I've recently been making a bit of an effort to stay better hydrated. I've never been much of a water-drinker so this is more of a chore than anything else.  But I wanted to blog briefly about my new work-out beverage of choice: fresh coconut water.  This is considered one of the purest forms of water on the planet with an electrolyte profile and composition similar to human plasma, nothing hydrates quite like it. (It has been said that coconut water has been used for blood transfusions during war).  I've been hitting spin class 2-3 times a week.  From my experience, in order for it to be a good spin class, one must leave looking like they just took a shower.  Therefore, hydration is key.  Since starting to bring one bottle of coconut water and one regular filtered well water, I have noticed a marked increase in endurance. I feel like I can push myself harder and have more energy for the duration.  So I highly suggest fresh coconut water from young thai coconuts for all your aerobic activity needs.  If you can't or don't want to obtain fresh water, then there is a product called vita-coco that claims to be fresh and unpasteurized. Not sure if its any good but worth a shot.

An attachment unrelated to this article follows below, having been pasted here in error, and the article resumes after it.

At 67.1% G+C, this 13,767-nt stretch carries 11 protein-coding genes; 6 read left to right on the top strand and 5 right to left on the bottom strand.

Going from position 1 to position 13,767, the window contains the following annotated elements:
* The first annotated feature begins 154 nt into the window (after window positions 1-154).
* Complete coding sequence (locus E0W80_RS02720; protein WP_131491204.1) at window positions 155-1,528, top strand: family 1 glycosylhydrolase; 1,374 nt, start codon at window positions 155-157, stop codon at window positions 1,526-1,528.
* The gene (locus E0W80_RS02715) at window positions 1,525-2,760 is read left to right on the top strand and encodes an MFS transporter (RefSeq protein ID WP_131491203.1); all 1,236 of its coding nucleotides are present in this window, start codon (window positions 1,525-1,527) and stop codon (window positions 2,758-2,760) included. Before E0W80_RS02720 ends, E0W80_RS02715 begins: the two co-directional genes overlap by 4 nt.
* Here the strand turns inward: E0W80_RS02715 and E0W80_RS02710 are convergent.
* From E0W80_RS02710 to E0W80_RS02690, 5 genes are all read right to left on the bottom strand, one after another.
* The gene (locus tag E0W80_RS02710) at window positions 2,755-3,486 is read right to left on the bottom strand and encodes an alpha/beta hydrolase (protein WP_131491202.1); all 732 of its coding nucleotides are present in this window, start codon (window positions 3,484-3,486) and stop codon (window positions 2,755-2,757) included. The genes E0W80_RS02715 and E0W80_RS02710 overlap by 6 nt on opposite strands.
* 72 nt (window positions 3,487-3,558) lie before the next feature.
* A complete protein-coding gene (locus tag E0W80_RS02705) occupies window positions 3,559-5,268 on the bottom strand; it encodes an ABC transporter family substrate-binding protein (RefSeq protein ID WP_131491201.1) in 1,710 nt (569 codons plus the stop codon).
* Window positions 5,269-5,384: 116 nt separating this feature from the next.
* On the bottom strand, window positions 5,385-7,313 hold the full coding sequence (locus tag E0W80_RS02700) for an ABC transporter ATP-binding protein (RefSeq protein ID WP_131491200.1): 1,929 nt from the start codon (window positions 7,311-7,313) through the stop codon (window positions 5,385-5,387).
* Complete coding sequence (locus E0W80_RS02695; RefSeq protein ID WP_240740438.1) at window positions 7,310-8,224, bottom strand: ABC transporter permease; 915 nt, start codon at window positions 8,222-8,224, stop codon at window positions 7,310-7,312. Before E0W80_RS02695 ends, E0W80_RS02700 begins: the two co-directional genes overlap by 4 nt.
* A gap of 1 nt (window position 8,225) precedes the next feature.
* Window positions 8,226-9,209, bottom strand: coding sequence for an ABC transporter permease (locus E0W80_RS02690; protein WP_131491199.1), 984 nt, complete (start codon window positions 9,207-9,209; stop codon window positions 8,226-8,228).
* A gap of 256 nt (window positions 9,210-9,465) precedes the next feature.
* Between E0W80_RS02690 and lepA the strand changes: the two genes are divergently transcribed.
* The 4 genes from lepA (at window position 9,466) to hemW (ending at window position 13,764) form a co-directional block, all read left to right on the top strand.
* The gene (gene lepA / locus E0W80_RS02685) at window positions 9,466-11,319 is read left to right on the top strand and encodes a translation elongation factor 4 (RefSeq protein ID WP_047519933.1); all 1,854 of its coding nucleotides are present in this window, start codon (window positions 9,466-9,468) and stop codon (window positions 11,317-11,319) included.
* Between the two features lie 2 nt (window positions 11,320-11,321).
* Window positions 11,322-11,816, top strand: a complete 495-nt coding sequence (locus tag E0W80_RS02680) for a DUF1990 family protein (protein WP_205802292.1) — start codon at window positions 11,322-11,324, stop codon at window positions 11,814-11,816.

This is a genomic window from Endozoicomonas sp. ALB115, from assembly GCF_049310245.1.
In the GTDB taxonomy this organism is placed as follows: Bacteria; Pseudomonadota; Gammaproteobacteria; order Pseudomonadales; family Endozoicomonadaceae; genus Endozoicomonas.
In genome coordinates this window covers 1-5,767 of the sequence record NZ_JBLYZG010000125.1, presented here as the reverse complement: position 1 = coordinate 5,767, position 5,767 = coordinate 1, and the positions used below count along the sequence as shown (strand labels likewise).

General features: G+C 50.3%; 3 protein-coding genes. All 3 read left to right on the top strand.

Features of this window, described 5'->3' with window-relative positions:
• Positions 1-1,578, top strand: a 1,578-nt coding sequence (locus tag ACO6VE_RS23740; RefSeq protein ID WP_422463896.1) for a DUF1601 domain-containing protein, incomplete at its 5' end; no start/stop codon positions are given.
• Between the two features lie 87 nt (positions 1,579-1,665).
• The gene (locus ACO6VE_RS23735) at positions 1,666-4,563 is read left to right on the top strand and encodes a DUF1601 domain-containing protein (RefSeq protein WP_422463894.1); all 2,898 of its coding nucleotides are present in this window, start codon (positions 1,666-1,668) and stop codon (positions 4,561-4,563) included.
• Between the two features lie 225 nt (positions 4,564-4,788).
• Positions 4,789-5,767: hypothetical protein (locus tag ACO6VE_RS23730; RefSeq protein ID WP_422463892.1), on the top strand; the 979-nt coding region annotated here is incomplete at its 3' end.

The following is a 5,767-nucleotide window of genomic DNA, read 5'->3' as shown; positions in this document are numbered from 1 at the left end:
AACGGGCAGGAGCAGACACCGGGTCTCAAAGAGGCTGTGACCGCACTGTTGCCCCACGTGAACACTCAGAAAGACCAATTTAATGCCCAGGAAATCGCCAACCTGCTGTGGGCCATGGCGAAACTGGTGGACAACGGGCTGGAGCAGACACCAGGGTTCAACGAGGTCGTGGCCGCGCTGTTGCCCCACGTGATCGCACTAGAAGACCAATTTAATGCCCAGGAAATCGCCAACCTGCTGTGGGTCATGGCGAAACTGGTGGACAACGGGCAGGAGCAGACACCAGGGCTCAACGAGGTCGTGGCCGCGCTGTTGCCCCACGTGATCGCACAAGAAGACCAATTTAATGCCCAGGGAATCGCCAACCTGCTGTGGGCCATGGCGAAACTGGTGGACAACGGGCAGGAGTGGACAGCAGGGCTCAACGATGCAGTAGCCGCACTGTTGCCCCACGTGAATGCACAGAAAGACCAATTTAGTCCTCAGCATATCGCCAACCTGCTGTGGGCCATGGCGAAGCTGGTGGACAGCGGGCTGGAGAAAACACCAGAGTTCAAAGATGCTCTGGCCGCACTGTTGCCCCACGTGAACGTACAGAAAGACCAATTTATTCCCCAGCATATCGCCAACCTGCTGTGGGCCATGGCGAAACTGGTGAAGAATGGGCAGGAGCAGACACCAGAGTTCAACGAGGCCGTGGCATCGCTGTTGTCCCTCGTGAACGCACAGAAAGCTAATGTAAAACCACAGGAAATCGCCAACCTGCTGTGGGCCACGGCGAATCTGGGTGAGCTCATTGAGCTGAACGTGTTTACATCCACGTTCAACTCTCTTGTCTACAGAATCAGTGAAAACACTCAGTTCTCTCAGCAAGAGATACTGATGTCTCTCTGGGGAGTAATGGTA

Most Whole Foods carry young coconuts in the produce section. For my local readers, Puritan and Genesta in Mystic also carries them. I generally order them by the case (or two) from Whole Foods to take advantage of the discount. I have ordered through P&G, Sandy's Fine Food Emporium in Westerly, and Belmont Market in Wakefield.  And if you do order them be ready to use the meat too....if not, send it my way. I freeze it in 2 cup portions and use it for soups, desserts, smoothies and more!